Climate Change, Swales, and a future for farming

Equinox upon us, the balance of the season, and we have just launched an Indiegogo campaign for our core funding. We need to put some money into our truck, to maintain ongoing paperwork, and continue leading events and workshops and pioneer more and more solid Right Livelihood, as the Buddha called it, Finding the Sweet Spot as Dave Pollard calls it in his book on the subject. We must find the mid point between three variables that include passion, skill and what people need.

Cascadia North Permaculture Co-op Core Funding:  Our Indiegogo campaign shortlink

Building soil is an ongoing process, and a wonderful one which yields fruit and nut, seeds and greens, and is served by farm animals’ manure, seaweed, biochar to name a few great things you could add. Could we have a small herd of nomadic goats on Vancouver Rooftops and lawns that replace loud and polluting mowers, when the grazers have always done this job, leaving gifts of natural fertilizer in their wake? In fact I think i heard there’s actually one now?! Joel Salatin has an amazing book called Folks This Ain’t Normal in which he describes his experiences farming with animals, grazing them in different areas of land and moving them around to get the goodness they want out of the soil and leave what they don’t need behind.

Another real boon of Permaculture farming is on swales, along contour, planting tree systems, using keyline dams, and succession. If we could farm Canada, we could mulch-in the hardy edibles, the fuel crops, and the tender food crops. Massive greenhouse domes could allow us to produce tropical fruit and warm our houses as done at the Rocky Mountain Institute in Boulder Colorado. Other tried and true ways which have persisted through the ages and the cultures, such as the Yeomans Plough, and endless variations of small earth systems, are there for the learning and the creating with.  It is happening around the world, this funny word Permaculture. I like it more and more. I think it means we like ourselves.

There are a few new cob ovens on the way, but sadly, ours was replaced by a lovely set of composters. There were challenges and tenants changing hands, and a cob oven takes a community to run it, and a couple of brave souls to light it and remain near for some hours possibly while holding a pizza funraiser. The location wasn’t where it was meant to be from the beginning so with any luck we will be able to build another one in Hastings North with the Hastings Sunrise Community Food Network, HSCFN.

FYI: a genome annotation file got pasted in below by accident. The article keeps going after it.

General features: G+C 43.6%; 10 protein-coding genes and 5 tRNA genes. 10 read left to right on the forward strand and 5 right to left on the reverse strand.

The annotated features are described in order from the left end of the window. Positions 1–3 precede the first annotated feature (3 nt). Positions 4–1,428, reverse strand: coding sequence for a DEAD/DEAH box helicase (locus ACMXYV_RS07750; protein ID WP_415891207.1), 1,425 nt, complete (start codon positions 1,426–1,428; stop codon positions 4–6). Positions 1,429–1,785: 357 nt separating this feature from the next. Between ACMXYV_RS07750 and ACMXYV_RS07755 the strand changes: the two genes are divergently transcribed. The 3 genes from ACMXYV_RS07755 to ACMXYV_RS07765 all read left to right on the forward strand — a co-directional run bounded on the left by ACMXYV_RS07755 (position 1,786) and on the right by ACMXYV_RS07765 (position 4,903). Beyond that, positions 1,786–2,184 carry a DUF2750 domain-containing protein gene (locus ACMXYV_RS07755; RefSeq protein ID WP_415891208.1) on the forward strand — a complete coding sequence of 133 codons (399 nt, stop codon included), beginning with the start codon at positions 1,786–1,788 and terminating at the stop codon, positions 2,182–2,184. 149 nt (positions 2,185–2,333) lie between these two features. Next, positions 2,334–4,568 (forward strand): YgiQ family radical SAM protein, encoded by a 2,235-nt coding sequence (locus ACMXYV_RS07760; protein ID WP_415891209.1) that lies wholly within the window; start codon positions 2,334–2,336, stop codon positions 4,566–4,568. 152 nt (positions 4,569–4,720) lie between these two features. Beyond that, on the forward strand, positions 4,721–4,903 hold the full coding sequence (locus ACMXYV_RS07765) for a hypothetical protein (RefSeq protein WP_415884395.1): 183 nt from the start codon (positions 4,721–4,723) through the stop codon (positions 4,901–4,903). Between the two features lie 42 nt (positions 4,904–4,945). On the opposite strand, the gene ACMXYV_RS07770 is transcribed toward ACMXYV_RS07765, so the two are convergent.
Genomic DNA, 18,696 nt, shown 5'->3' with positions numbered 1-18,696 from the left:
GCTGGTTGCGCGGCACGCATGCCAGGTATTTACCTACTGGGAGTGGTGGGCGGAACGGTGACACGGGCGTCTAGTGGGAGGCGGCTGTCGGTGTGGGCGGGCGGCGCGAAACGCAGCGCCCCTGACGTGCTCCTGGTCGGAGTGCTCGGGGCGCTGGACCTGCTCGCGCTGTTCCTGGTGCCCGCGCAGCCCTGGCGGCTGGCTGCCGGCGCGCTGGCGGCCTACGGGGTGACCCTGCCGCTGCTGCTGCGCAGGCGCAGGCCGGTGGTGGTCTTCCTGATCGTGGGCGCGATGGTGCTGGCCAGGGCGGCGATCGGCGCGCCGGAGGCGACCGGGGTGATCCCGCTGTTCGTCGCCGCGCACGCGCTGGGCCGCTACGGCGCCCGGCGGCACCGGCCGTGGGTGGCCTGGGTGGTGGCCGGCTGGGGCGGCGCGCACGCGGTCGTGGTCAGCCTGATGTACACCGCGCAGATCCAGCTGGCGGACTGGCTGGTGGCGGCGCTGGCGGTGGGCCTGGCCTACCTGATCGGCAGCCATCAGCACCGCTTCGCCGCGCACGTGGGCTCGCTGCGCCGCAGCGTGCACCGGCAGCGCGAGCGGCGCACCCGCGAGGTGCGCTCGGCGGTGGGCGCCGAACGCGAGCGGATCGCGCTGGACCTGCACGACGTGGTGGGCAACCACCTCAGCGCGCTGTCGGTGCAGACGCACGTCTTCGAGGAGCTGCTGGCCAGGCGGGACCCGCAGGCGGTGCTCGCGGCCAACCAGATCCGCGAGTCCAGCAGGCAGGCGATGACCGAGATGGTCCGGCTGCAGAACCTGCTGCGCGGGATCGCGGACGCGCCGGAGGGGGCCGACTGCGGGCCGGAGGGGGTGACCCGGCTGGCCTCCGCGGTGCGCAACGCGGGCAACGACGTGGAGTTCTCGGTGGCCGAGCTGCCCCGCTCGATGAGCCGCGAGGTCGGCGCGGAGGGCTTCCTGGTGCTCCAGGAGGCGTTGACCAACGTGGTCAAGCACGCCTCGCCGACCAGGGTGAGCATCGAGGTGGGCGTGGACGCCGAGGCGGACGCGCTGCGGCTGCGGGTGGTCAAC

The people are suffering right now. Some people don’t seem to realize that Earth is worth saving, and that all people are redeemable, in a good way, can regenerate, most especially if he or she is willing to go through healing and wellness, with the support of friends, family and community. We are collectively living through truth and reconciliation here on unceded Coast Salish Land and Waters, a process of regenerating culture, and people, to find some resolve and better ways of life. So we have new tools in our toolbelt, tools to use to talk about how we are feeling and what we are needing. The word hangry has just been released for someone who is mad because they are hungry.  We now have non-violent communication, or Compassionate Communication, thanks to Marshall Rosenburg, a language of observations, feelings needs and requests, so we can speak for ourselves, for inspiration, and come and work together for a greater good.


3 Stomps in November

The sun was out on Sunday morning. For our first big event we needed to get the oven ready to bake for 75 people.   Joni Wright, who has run the Cob oven at Earthwise, and Joanne McKinnon, director of the Hastings Sunrise Community Food Network came to meet with us to discuss how we could make the oven more efficient and plan for the event. “Don’t think pizza dough, think flat bread” said Joni.

At the last firing, really our first firing, we had ash and bits of clay sticking to the bottom of the pizza, which wasn’t cooking all the way through so we flipped it over half way through. Joni suggested using a pan or metal tray which makes good sense. The oven was also looking much more cobbed on one side so we got right to work with members of Permaculture Vancouver stomping our fist batch of clay for the day. Freezing toes and hands led us to do the following stomps in boots!

The group split into teams, some cobbing and some people going around town to collect supplies. First we filled the base with rubble and cobbed one more side in. Then we made it back to the farm in Burnaby to harvest some beautiful clay. There was a lot of water on the land and the soil mixed in, giving the oven a beautiful brown hue.

The roof had some design work done on it today, and we collect some recycled lumber generously donated from Steve Punko. The design will need to be approved, and will be built in spring.

At the end of the day we went out front to see the garden… the wheat that had spilled on the floor at the last event is growing! The spelt is starting to fruit, and there are still some beans to save for seed, now bigger, mottled ones from Nancy Brignall of Fiddlehead.

Thank you to everyone for a great collaborative day!

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Cob Oven in the Hastings Sunrise

After a long process, with a visit to City Hall and the Engineering Department, we were finally able to get permission to install a mobile cob oven at the Nisga’a Garden on Franklin and Kamloops. This weekend we welcome volunteers through the Vancouver Tool Library’s City Commons project (inspired and educated by Portland’s city repair and City Commons projects).